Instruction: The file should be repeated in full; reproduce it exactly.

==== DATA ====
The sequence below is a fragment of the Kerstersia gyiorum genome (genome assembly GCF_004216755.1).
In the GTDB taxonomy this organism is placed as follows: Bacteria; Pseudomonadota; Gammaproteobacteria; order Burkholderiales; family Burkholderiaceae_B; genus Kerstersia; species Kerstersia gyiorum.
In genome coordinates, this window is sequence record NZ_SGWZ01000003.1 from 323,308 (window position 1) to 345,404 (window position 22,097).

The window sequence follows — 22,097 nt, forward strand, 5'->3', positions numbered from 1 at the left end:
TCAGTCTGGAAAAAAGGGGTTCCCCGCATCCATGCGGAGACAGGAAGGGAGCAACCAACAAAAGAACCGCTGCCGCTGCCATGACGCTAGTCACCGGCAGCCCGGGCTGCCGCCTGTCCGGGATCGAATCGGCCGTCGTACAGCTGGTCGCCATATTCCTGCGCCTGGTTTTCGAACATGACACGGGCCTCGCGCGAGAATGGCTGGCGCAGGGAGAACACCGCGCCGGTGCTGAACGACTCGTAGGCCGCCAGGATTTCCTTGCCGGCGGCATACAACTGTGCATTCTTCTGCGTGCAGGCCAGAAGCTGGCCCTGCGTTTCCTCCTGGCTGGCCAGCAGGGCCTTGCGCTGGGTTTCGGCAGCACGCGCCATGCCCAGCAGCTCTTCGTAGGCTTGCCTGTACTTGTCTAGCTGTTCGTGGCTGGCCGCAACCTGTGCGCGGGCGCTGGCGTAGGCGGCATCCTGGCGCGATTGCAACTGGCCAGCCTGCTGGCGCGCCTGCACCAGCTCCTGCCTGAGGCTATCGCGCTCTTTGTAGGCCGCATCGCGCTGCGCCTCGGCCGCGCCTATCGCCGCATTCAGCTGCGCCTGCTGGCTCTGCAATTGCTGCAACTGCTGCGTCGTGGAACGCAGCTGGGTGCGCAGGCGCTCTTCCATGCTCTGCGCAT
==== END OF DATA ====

The sequence below is a fragment of the Kerstersia gyiorum genome (genome assembly GCF_004216755.1).
In the GTDB taxonomy this organism is placed as follows: Bacteria; Pseudomonadota; Gammaproteobacteria; order Burkholderiales; family Burkholderiaceae_B; genus Kerstersia; species Kerstersia gyiorum.
In genome coordinates, this window is sequence record NZ_SGWZ01000003.1 from 323,308 (window position 1) to 345,404 (window position 22,097).

The window sequence follows — 22,097 nt, forward strand, 5'->3', positions numbered from 1 at the left end:
TCAGTCTGGAAAAAAGGGGTTCCCCGCATCCATGCGGAGACAGGAAGGGAGCAACCAACAAAAGAACCGCTGCCGCTGCCATGACGCTAGTCACCGGCAGCCCGGGCTGCCGCCTGTCCGGGATCGAATCGGCCGTCGTACAGCTGGTCGCCATATTCCTGCGCCTGGTTTTCGAACATGACACGGGCCTCGCGCGAGAATGGCTGGCGCAGGGAGAACACCGCGCCGGTGCTGAACGACTCGTAGGCCGCCAGGATTTCCTTGCCGGCGGCATACAACTGTGCATTCTTCTGCGTGCAGGCCAGAAGCTGGCCCTGCGTTTCCTCCTGGCTGGCCAGCAGGGCCTTGCGCTGGGTTTCGGCAGCACGCGCCATGCCCAGCAGCTCTTCGTAGGCTTGCCTGTACTTGTCTAGCTGTTCGTGGCTGGCCGCAACCTGTGCGCGGGCGCTGGCGTAGGCGGCATCCTGGCGCGATTGCAACTGGCCAGCCTGCTGGCGCGCCTGCACCAGCTCCTGCCTGAGGCTATCGCGCTCTTTGTAGGCCGCATCGCGCTGCGCCTCGGCCGCGCCTATCGCCGCATTCAGCTGCGCCTGCTGGCTCTGCAATTGCTGCAACTGCTGCGTCGTGGAACGCAGCTGGGTGCGCAGGCGCTCTTCCATGCTCTGCGCAT